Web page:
Why Corvel is overvalued:
    ·         Ridiculous valuation:  Trading at 13.7x LTM EBITDA and 14.3x Run-Rate EBITDA.  This is for a business that has only recently begun to turn itself around, and the December quarter just announced did not reflect a business that’s taken off like the stock price has over the past 3 months. 
     
    ($ in millions; FY ends March)
    Q106
    Q206
    Q306
    Q406
    Q107
    Q207
    Q307
    Revenues
    $71
    $66
    $63
    $66
    $70
    $67
    $67
    Y/Y Growth
    -7%
    -8%
    -10%
    -9%
    -1%
    1%
    6%
    Gross Margin
    17%
    16%
    16%
    19%
    23%
    24%
    23%
    EBITDA
    $7
    $6
    $5
    $8
    $10
    $11
    $9
    EBITDA Margin
    11%
    10%
    8%
    11%
    15%
    16%
    14%
     
    Current Valuation (including FQ307 results)
    Price (mid-day 2/8)
    $38.23
     
    Shares Outstanding
                    14
     
    Market Cap
    $545
     
    less Cash
    $24
     
    Enterprise Value
    $521
     
     
     
     
     
    EBITDA ($M)
    Multiple
    LTM EBITDA
    $38
    13.7x
    Run Rate Q3 EBITDA
    $43
    12.1x
    Run Rate Q4 EBITDA
    $36
    14.3x
     
    The current valuation is partially based on an…
     
    ·         Unrealistic rumor in the market:  Valuation spiked due to an unrealistic rumor that Coventry might acquire Corvel.  While it’s possible, it’s highly unlikely at these valuations, and Coventry announced today that it has acquired a big portion of Concentra’s workers comp managed care business.  Some perspective on valuations in the workers comp space:
     
    Coventry/Concentra (announced 2/8/07): 1.2x 2006 Revenues
    Coventry/First Health (workers comp PPO network, closed 1/2005):  7x LTM EBITDA (on $276m EBITDA!)
     
    Based on these comps, and even being generous with run-rates and multiples, Corvel should trade closer $22-$28, which would represent a further drop of 25-40%.
     
    Fair Valuation

    Reasonable EV/EBITDA Multiple
    CVH/ First Health EV/EBITDA Multiple
    CVH/ Concentra EV/Revenue Multiple
    Multiple

    9.0x
    7.0x
    1.2x
    Implied EV (with peak Run-Rate EBITDA/Revenues)

    $387
    $301
    $320
    Implied Equity Value

    $411
    $325
    $344
    Implied Price

    $28.84
    $22.80
    $24.10
     

     
     
     
    Change from current price

    -25%
    -40%
    -37%
     
    So if it’s unlikely that a strategic acquirer will buy it, will a private equity firm pay up for it?  Unfortunately for Corvel stockholders…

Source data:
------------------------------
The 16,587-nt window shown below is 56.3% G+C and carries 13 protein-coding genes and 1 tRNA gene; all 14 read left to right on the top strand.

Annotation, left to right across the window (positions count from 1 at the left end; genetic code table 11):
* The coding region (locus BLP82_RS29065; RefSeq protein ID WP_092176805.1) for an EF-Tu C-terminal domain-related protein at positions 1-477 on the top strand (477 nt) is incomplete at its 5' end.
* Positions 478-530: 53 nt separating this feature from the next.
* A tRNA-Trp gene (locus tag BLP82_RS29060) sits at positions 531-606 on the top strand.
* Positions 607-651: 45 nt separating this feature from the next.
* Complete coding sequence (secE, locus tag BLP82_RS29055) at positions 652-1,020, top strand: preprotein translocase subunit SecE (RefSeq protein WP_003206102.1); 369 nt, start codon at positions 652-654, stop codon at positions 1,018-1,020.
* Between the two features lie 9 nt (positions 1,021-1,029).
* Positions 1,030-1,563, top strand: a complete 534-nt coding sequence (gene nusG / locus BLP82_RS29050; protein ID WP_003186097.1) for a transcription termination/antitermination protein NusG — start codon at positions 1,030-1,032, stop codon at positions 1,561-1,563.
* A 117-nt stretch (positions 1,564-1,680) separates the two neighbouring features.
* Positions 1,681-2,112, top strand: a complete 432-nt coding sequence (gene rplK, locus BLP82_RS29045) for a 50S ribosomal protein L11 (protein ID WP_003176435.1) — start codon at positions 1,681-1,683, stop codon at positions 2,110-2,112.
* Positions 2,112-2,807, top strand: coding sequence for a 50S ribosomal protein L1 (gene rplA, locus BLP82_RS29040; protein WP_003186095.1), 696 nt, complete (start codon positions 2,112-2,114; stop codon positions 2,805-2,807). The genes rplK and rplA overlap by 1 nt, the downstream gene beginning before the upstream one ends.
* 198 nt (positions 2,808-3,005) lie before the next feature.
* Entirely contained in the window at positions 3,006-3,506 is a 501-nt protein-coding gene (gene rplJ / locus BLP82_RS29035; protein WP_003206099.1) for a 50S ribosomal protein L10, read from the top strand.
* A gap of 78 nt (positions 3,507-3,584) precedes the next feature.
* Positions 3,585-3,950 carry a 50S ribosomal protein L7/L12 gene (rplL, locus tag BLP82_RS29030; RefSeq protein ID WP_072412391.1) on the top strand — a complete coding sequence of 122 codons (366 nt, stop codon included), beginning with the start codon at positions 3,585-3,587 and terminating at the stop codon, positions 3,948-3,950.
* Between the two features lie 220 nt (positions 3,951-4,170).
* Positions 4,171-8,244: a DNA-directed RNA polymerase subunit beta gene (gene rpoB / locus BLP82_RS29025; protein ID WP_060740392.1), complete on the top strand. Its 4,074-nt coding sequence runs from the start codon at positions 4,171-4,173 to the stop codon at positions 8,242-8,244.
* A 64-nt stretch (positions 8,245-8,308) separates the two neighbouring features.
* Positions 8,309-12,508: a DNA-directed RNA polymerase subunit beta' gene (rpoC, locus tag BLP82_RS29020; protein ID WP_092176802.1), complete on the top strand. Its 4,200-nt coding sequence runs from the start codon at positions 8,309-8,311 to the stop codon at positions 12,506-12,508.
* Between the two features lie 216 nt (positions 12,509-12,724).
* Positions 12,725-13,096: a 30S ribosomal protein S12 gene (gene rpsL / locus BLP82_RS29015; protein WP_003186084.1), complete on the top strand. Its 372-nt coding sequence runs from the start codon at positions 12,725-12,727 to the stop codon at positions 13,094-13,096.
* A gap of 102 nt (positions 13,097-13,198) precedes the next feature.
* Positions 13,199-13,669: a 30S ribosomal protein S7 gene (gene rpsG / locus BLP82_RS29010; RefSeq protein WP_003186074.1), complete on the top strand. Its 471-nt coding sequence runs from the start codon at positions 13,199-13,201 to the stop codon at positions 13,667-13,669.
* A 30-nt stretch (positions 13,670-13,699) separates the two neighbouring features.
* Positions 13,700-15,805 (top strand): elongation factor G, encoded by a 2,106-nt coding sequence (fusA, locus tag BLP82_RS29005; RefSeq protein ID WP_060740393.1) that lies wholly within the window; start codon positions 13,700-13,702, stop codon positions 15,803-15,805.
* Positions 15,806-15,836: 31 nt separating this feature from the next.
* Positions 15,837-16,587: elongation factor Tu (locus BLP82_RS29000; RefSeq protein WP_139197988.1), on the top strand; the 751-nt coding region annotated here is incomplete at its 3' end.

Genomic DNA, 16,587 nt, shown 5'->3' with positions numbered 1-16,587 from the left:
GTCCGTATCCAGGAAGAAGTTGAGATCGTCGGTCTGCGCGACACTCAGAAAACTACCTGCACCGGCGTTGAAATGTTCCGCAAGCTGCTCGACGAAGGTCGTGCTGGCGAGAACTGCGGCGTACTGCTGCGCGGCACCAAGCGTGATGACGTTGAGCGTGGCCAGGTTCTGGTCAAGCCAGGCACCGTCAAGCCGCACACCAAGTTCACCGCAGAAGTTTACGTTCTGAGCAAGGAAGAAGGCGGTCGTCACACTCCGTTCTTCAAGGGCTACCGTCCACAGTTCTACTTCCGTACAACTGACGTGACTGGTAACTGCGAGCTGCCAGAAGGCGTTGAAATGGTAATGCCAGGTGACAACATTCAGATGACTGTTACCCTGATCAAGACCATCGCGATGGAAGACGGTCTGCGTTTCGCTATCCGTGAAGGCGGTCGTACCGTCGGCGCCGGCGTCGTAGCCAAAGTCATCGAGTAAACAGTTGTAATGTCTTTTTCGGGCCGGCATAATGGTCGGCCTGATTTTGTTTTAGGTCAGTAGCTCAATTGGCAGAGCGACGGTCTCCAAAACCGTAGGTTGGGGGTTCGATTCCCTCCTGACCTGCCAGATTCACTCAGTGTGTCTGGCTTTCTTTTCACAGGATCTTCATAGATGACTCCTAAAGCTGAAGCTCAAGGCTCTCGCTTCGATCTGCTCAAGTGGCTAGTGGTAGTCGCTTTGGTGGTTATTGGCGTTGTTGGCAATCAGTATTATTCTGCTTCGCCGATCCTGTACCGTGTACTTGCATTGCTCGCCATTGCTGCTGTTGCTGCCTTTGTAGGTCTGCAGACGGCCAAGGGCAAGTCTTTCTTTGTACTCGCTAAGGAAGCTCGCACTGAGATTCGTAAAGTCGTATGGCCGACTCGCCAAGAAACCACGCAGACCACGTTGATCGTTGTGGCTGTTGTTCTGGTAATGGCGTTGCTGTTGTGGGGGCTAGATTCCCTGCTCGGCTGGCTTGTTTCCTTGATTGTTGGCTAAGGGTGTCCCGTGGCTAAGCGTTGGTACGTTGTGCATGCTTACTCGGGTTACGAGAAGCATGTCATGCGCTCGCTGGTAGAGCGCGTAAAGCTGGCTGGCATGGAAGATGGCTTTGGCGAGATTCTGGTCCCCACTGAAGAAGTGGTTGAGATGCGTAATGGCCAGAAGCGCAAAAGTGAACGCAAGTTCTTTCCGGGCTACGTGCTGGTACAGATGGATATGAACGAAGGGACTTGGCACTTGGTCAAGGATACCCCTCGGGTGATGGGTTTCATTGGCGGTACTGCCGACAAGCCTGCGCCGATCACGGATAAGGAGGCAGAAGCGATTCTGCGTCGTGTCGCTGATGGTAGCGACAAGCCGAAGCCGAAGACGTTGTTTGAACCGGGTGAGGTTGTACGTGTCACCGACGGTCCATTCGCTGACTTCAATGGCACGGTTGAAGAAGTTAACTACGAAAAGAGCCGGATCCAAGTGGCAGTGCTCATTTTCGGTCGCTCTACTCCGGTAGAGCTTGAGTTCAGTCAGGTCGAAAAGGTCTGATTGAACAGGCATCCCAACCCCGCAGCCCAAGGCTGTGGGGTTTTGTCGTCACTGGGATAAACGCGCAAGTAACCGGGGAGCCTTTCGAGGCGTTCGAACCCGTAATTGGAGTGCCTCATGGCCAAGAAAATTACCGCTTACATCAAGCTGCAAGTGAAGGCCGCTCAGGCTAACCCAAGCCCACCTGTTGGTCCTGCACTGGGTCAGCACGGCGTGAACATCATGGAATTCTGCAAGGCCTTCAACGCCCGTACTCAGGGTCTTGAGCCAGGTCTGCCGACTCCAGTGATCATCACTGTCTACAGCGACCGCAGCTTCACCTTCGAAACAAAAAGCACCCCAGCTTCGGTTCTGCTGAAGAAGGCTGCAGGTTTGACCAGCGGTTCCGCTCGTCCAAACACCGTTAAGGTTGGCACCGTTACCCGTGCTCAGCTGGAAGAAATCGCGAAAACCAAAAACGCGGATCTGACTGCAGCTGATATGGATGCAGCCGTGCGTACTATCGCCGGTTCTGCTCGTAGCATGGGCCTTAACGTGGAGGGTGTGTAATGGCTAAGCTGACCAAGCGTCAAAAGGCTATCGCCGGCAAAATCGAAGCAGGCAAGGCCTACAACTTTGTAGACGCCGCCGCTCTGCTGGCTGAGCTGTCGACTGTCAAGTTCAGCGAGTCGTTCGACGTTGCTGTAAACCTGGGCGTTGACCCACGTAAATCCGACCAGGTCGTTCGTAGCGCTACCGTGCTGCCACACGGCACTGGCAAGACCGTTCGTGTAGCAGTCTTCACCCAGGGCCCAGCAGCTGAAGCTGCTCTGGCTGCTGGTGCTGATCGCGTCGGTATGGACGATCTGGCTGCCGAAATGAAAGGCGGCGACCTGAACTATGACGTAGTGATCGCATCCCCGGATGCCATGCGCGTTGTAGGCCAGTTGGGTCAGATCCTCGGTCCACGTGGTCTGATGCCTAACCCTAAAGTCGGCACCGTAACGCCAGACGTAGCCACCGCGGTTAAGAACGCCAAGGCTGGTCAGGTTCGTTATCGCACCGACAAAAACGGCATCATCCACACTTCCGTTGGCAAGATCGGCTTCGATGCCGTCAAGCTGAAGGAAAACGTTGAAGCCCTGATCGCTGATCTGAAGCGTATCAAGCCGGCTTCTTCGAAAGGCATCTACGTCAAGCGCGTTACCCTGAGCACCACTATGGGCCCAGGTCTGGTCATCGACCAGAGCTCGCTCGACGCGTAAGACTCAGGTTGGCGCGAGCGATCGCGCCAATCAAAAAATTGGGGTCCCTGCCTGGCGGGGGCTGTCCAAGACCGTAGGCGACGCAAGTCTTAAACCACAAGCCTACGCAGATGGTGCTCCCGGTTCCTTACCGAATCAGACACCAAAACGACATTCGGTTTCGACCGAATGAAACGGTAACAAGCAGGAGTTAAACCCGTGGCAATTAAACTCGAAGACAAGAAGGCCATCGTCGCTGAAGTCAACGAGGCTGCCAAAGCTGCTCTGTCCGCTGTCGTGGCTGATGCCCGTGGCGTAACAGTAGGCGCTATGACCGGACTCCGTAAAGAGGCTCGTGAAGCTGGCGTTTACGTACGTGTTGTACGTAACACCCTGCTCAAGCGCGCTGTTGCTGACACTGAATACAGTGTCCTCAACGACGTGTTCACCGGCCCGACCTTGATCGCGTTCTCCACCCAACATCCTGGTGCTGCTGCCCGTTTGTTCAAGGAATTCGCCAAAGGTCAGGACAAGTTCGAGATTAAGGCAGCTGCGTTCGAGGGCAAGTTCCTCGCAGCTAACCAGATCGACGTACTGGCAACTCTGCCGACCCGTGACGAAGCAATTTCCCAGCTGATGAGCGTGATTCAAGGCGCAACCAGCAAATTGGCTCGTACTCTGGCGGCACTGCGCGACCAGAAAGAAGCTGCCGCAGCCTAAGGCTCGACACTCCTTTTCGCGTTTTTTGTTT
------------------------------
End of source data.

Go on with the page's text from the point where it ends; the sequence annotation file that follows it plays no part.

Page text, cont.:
·         Clemons still in control:  In conversations with CEO Gordon Clemons, he gave me the distinct impression that Corvel was not for sale, especially to a financial buyer.  He has disdain for private equity firms and their financial engineering and he will not let the company be taken private.  Since he and his long-time venture partner own 42% of the company, he has some say in the matter.  He considers the company to be his legacy, and as evidence of such, his son is the VP of Business Development.
     
    ·         Corvel at structural disadvantage; negative industry trends:  The Patient Management services business consists of 140 branch offices, which are run on a highly decentralized basis.  Lack of central control has resulted in extremely low gross margins in that business which have only now IMPROVED to 10%.  Corvel is fighting the trend of fewer and fewer workers comp claims as the US economy moves away from injury-prone manufacturing.  (Although from the conference calls, Clemons would have you believe that a large portion of the reduction is related to illegal immigrants who don’t file workers comp claims).
     
    The Network Solutions business consists largely of revenues generated by a “percentage of savings”, which is being challenged by other companies that offer alternative ways for workers comp payors to save money.  Corvel claims savings by helping its clients direct their injured workers to providers in the Corvel network, or it can reduce out-of-network claims through proprietary bill review and utilization management information systems.  Out-of-network claims generate higher revenue (and profits) since the savings are higher, but Corvel’s clients want the patients to go to the in-network providers, so there’s a constant give-and-take there as network providers change.